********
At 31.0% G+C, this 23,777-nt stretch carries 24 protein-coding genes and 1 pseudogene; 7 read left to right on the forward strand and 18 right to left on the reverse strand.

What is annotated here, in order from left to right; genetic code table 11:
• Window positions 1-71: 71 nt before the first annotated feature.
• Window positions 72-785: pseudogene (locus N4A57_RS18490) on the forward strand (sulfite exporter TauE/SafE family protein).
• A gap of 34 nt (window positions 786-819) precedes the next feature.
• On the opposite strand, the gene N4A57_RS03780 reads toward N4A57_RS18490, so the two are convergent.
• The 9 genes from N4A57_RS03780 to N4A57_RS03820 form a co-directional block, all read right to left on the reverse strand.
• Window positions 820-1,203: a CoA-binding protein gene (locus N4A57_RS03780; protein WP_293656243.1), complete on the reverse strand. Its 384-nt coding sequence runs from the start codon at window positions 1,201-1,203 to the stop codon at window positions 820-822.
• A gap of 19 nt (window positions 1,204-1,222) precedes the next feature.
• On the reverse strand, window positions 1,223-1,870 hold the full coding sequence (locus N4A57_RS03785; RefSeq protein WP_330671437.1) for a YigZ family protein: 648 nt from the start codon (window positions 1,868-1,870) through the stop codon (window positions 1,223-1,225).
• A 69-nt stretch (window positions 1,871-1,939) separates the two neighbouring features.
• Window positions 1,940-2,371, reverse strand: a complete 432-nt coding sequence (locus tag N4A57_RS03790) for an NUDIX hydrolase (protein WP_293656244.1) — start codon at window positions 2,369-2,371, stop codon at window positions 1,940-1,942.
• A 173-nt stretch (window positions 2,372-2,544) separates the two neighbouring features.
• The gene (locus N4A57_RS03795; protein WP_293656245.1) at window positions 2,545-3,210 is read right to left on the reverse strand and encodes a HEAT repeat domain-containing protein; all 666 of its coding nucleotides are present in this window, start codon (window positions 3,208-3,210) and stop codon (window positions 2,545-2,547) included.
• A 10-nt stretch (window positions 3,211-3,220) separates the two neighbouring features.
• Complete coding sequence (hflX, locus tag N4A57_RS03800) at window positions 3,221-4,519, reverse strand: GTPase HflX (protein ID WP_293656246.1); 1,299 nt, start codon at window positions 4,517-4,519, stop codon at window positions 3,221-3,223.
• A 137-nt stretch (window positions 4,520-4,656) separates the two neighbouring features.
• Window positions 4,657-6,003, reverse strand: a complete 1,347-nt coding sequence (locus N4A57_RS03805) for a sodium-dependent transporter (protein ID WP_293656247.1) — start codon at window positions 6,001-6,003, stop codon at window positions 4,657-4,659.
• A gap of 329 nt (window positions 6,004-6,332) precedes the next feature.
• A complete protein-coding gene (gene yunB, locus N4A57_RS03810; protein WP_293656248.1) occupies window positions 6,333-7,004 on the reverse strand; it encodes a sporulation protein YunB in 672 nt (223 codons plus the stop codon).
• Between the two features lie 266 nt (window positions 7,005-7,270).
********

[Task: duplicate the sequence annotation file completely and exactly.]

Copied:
At 31.0% G+C, this 23,777-nt stretch carries 24 protein-coding genes and 1 pseudogene; 7 read left to right on the forward strand and 18 right to left on the reverse strand.

What is annotated here, in order from left to right; genetic code table 11:
• Window positions 1-71: 71 nt before the first annotated feature.
• Window positions 72-785: pseudogene (locus N4A57_RS18490) on the forward strand (sulfite exporter TauE/SafE family protein).
• A gap of 34 nt (window positions 786-819) precedes the next feature.
• On the opposite strand, the gene N4A57_RS03780 reads toward N4A57_RS18490, so the two are convergent.
• The 9 genes from N4A57_RS03780 to N4A57_RS03820 form a co-directional block, all read right to left on the reverse strand.
• Window positions 820-1,203: a CoA-binding protein gene (locus N4A57_RS03780; protein WP_293656243.1), complete on the reverse strand. Its 384-nt coding sequence runs from the start codon at window positions 1,201-1,203 to the stop codon at window positions 820-822.
• A gap of 19 nt (window positions 1,204-1,222) precedes the next feature.
• On the reverse strand, window positions 1,223-1,870 hold the full coding sequence (locus N4A57_RS03785; RefSeq protein WP_330671437.1) for a YigZ family protein: 648 nt from the start codon (window positions 1,868-1,870) through the stop codon (window positions 1,223-1,225).
• A 69-nt stretch (window positions 1,871-1,939) separates the two neighbouring features.
• Window positions 1,940-2,371, reverse strand: a complete 432-nt coding sequence (locus tag N4A57_RS03790) for an NUDIX hydrolase (protein WP_293656244.1) — start codon at window positions 2,369-2,371, stop codon at window positions 1,940-1,942.
• A 173-nt stretch (window positions 2,372-2,544) separates the two neighbouring features.
• The gene (locus N4A57_RS03795; protein WP_293656245.1) at window positions 2,545-3,210 is read right to left on the reverse strand and encodes a HEAT repeat domain-containing protein; all 666 of its coding nucleotides are present in this window, start codon (window positions 3,208-3,210) and stop codon (window positions 2,545-2,547) included.
• A 10-nt stretch (window positions 3,211-3,220) separates the two neighbouring features.
• Complete coding sequence (hflX, locus tag N4A57_RS03800) at window positions 3,221-4,519, reverse strand: GTPase HflX (protein ID WP_293656246.1); 1,299 nt, start codon at window positions 4,517-4,519, stop codon at window positions 3,221-3,223.
• A 137-nt stretch (window positions 4,520-4,656) separates the two neighbouring features.
• Window positions 4,657-6,003, reverse strand: a complete 1,347-nt coding sequence (locus N4A57_RS03805) for a sodium-dependent transporter (protein ID WP_293656247.1) — start codon at window positions 6,001-6,003, stop codon at window positions 4,657-4,659.
• A gap of 329 nt (window positions 6,004-6,332) precedes the next feature.
• A complete protein-coding gene (gene yunB, locus N4A57_RS03810; protein WP_293656248.1) occupies window positions 6,333-7,004 on the reverse strand; it encodes a sporulation protein YunB in 672 nt (223 codons plus the stop codon).
• Between the two features lie 266 nt (window positions 7,005-7,270).